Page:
In a case that illustrates the limits of use of voter-approved initiatives to limit development, the court of appeal invalidated an initiative passed by voters in the City of Malibu that sought to limit large developments and chain stores. The Park at Cross Creek v. City of Malibu, 12 Cal.App.5th 1196 (2017).

The initiative at issue, Measure R, consisted of two components. The first required Malibu’s City Council to prepare a specific plan for every proposed commercial or mixed-use development over 20,000 square feet.  Following the City Council’s approval, the specific plan would have to be placed on the ballot for voter approval. The City could not take any “final action on any discretionary approval” relating to the proposed development until voter approval of the specific plan.

The second component of Measure R required any proposed chain store (defined as an establishment with standardized features having ten or more outlets worldwide) to obtain a conditional use permit, which would “run solely with the operation of the [chain store] for which it was approved.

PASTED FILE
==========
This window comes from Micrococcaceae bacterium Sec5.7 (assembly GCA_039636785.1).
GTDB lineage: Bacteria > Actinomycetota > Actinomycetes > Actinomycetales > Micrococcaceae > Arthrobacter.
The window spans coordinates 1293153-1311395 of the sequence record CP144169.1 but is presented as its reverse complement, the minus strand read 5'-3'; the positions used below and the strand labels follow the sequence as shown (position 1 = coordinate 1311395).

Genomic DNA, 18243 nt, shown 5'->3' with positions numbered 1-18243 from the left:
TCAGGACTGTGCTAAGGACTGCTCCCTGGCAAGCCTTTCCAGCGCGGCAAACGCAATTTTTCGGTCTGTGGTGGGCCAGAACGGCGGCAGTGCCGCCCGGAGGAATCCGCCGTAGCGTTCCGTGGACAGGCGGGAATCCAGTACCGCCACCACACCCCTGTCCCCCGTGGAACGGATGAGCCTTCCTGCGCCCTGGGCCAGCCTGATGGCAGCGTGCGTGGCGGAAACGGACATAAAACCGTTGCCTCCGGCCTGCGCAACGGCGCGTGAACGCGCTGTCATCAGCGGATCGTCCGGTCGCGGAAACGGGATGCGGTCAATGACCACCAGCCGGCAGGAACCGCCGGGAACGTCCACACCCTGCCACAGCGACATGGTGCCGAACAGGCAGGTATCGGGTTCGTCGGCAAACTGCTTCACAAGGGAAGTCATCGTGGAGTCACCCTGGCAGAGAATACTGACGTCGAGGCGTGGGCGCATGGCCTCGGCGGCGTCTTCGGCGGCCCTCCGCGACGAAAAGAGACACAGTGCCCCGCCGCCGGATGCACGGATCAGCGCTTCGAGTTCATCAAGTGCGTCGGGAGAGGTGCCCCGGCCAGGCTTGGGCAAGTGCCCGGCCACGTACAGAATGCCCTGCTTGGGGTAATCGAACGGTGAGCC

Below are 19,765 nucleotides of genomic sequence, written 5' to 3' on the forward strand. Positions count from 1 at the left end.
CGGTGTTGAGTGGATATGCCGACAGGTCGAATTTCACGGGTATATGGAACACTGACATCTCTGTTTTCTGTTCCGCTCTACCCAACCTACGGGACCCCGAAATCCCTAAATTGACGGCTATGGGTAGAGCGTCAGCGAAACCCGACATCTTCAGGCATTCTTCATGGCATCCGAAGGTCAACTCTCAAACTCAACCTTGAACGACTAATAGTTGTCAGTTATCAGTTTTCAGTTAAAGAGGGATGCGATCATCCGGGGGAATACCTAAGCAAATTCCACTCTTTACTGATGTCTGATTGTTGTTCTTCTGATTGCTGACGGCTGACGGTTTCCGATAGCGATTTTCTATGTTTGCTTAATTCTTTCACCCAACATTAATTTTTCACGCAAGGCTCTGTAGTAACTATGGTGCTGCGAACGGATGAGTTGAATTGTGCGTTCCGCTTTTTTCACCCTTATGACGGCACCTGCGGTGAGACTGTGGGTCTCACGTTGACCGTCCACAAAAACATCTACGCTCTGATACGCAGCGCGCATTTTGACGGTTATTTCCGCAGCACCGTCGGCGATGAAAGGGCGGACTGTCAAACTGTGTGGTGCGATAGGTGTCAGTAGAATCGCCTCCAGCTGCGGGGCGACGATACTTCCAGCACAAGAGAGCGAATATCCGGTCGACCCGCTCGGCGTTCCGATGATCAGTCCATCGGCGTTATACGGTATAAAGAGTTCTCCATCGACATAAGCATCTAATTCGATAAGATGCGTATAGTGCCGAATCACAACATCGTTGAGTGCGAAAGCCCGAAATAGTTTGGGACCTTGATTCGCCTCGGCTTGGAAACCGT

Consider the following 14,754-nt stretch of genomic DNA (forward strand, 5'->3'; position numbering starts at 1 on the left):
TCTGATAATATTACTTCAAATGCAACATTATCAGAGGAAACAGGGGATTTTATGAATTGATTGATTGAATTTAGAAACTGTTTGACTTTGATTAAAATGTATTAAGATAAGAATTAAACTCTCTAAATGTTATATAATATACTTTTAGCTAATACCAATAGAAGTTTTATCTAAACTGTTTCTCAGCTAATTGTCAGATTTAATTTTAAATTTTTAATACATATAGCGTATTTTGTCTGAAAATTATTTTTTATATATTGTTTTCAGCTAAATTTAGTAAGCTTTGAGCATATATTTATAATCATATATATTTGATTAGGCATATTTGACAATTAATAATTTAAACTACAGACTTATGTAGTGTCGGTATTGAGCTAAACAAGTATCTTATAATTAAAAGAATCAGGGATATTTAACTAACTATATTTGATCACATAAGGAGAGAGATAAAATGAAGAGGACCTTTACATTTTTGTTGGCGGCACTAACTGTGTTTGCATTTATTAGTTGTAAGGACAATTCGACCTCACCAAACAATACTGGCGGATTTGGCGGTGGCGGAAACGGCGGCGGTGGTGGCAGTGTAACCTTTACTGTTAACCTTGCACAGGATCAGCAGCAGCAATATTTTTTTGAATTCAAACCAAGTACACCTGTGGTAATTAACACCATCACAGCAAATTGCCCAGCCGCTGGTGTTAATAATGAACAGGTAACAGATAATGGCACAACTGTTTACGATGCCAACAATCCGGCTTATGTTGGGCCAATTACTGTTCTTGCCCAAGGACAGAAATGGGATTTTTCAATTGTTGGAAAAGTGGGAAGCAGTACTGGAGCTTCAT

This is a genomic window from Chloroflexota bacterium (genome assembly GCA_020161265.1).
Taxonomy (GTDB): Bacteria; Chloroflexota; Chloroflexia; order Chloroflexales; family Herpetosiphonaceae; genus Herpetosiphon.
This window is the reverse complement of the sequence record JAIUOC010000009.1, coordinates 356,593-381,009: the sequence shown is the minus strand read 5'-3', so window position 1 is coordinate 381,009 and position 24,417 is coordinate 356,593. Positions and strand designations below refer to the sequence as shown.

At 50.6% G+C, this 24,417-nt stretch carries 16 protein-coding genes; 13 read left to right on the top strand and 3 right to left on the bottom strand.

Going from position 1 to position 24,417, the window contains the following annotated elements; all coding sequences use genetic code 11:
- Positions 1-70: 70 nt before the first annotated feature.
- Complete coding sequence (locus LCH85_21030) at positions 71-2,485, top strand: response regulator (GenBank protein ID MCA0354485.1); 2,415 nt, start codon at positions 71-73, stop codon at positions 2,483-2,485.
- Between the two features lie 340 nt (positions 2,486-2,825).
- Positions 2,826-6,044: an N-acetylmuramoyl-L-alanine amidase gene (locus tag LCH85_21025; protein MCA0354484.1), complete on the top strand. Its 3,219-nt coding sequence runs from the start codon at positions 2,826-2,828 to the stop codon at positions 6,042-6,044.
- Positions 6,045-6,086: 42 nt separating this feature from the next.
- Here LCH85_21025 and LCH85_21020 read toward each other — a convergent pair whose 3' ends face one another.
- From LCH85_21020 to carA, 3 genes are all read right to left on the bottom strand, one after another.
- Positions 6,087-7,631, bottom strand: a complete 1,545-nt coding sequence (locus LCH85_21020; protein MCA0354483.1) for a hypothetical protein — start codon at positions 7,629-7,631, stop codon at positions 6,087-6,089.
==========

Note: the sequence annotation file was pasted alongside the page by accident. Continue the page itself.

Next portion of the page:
The court of appeal invalidated Measure R’s specific plan requirement on the ground that it exceeded the initiative power.  The electorate’s right to initiative and referendum applies only to legislative acts, not to administrative or adjudicatory actions. The court found that there was a “difference between, on the one hand, voter approval of a specific plan and, on the other, requiring a city council to prepare a specific plan and report, to hold a public hearing about the specific plan and report, and then requiring the plan to be submitted to voters for approval.  The former is a legislative act; the latter is an adjudicative one.”  The court held that by requiring a specific plan and voter approval of a plan before the City’s governing body could issue any permit or approval, Measure R “usurp[ed] administrative authority” by removing the City’s ability to issue discretionary approvals for a project unless the project was approved by voters.

The court also invalidated Measure R’s CUP component on the ground that the CUP was specific to the identified user rather than to the use of land.  Using the example of a Starbucks, the court noted that if “Starbucks, obtains a CUP, the CUP can be transferred to another Starbucks but not to Peet’s, notwithstanding that Starbucks and Peet’s have the same “use,” i.e., both are coffee shops. Measure R CUPs thus are establishment-specific and restricted in their transferability.”  The court held that this ran contrary to the well-established principle that a CUP creates a right that runs with the land and accordingly found the CUP component of Measure R invalid.